Not until late in his career in Dallas did Mike Modano allow himself to really look at the banners hanging from the rafters at American Airlines Center honoring former Stars greats.The possibility that his No. 9 would one day fly next to those of Bill Goldsworthy, Bill Masterton and former teammate Neal Broten rushed upon him as Dallas heaped applause and cheers onto Modano after his final home game in a Stars sweater on April 8, 2010. On Saturday, that vision becomes a reality as the Stars organization will retire the greatest American-born scorer’s No. 9 sweater.Modano said this honor ranks pretty closely with the 2007 season, in which he claimed the records for most goals by an American-born player and points by an American, and the 1999 Stanley Cup Championship. “It’s slowly getting there and getting things organized with the family and getting what I want to say written down speech-wise,” Modano said. “There’s a lot of things that start going through your mind — getting a little restless and nervous to get there and get it started.”In his final home game with the Stars, Modano had an assist, the game-tying goal and the shootout winner to push Dallas past Anaheim 3-2.Afterward, the Livonia, Mich., native skated around the ice to a standing ovation.“I think I felt like I had really turned a lot of people on to the game of hockey and made them excited about it and hopefully brought some good entertainment to them and enjoyed it,” Modano said. “I think that’s when it really kind of hit me that there was a lot of love going both ways.”Modano’s migration south has made an impact on hockey in Texas.In fact, Texas has the most professional hockey teams in the United States.Not Minnesota.Not Michigan.Texas.When the Stars moved to Dallas, the North Texas area offered just five sheets of ice, no high school teams and 250 kids and 225 adults playing in recreational leagues.This year, 5,000 North Texas children and adults are playing hockey on more than 20 rinks. In addition, there are 55 high school hockey teams in a league hosted by the Stars alone.Those achievements are what Modano believes truly defines his career.“It’s about a lot of educated fans and turning them onto a sport that really no one knew and most didn’t know existed and bring some excitement to them about a new sport,” he said. “They were very welcoming to us with open arms and they took us in and enjoyed it. I think that’s the most impactful thing.”His only disappointment in his two decades with the Stars was not having the chance to play one more year and go out on his terms in the place that became his home, he said. Instead, he played out the final year of his 21-year NHL career as a Detroit Red Wing.“I think that’s really what was always on my mind after that [final home] game, [with the Stars], hoping that wasn’t it,” he said. “I think that part sticks with me that it’s too bad it couldn’t happen again.”After Saturday’s ceremony, Modano said he didn’t think his life would change much. He plans to stay in his role as the team’s executive adviser and alternate governor. The role allows the team to call upon him when he is needed and allows him the flexibility to also enjoy his retirement with his family. “I think it’s going to be fun coming up there to the game and seeing the number up there for as long as I can,” Modano said.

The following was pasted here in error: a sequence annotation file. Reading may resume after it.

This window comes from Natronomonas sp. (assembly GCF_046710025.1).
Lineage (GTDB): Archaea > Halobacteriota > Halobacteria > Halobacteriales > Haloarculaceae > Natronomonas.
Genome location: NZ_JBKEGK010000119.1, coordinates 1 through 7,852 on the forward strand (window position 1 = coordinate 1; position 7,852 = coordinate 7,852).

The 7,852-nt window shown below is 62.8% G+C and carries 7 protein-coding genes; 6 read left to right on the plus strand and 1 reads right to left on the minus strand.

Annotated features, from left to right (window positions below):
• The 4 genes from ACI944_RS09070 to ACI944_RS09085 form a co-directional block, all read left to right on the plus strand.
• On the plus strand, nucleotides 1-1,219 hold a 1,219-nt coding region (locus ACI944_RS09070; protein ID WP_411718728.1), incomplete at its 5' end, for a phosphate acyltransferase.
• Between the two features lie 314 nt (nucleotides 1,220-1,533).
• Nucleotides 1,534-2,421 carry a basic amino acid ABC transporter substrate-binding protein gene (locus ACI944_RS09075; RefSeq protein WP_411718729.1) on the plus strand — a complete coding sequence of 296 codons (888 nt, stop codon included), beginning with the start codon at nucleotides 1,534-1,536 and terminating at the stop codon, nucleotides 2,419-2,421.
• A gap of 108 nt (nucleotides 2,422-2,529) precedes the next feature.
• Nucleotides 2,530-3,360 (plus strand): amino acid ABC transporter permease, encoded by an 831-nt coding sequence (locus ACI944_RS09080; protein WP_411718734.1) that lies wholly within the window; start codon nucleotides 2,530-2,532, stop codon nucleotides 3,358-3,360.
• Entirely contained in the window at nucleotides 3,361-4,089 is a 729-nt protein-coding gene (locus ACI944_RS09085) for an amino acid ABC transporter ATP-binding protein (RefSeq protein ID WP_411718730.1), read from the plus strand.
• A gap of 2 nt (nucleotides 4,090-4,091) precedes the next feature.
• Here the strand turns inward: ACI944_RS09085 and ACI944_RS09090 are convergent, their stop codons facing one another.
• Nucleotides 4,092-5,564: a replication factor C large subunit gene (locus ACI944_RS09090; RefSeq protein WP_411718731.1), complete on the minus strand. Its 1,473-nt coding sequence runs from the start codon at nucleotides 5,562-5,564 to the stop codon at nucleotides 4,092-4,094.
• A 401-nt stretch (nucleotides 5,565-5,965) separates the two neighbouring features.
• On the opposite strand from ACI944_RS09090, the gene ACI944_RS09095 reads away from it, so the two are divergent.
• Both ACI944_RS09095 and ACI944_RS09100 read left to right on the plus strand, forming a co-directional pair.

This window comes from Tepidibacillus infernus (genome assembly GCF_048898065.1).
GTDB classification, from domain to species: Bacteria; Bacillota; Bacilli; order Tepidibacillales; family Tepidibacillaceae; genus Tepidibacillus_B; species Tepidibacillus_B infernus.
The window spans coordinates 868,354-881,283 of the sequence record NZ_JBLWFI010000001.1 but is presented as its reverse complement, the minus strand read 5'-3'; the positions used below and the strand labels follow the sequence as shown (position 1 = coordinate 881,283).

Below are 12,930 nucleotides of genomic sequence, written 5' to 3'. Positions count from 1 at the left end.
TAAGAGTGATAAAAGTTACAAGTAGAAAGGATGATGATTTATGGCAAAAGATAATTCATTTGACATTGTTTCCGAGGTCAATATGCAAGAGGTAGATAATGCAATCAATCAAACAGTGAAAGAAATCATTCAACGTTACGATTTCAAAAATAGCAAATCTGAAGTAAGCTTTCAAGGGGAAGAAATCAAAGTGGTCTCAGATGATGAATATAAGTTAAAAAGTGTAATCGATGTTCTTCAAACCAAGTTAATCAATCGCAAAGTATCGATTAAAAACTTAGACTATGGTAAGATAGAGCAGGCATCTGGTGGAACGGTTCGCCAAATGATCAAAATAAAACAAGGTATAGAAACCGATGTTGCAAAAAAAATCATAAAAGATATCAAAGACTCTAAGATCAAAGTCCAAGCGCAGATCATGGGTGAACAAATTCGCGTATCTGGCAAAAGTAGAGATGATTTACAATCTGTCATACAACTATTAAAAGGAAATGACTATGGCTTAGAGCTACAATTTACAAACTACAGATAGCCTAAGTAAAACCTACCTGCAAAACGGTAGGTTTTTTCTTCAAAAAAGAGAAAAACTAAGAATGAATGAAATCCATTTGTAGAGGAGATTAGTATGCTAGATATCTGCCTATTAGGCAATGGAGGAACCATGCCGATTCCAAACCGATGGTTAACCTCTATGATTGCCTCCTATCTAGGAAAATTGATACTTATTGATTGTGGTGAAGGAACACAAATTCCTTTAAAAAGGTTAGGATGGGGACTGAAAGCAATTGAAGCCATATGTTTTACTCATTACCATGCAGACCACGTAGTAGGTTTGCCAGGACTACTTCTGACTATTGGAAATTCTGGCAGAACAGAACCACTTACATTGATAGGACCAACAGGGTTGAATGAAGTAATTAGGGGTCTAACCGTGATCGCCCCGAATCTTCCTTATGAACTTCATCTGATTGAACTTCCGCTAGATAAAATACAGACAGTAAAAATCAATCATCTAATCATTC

Saturday, American Airlines Center
4:30 p.m.: Victory Green Carpet Show at AT&T Plaza.
5:30 p.m.: Doors open. All fans attending the game will receive a Bud Light Mike Modano-themed Koozie (21 years and older only), a Panini nine-card commemorative Mike Modano card set and a Dr Pepper replica banner.
6 p.m.: Retirement ceremony for Modano’s No. 9 sweater. Fox Sports Southwest and the NHL Network will carry it live. Fans who don’t have tickets can watch on the video boards in the AT&T Plaza. The Stars play the Wild at 7:30 p.m.
Tickets: Sold out
7 Neal Broten: A member of the 1980 “Miracle on Ice” U.S. Olympic hockey team, Broten was the most successful American-born hockey player when he retired in 1997. He is second on the franchise’s all-time scoring list with 867 points.
8 Bill Goldsworthy: The first Star to score 500 points, finished his career with 267 goals, 239 assists for 506 points in 670 games for the North Stars.
19 Bill Masterton: He is the only professional hockey player to die due to injuries suffered on the ice. In a game on Jan. 13, 1968, Masterton was hit and fell backwards landing headfirst on the ice in an era before helmets were worn. He died two days later.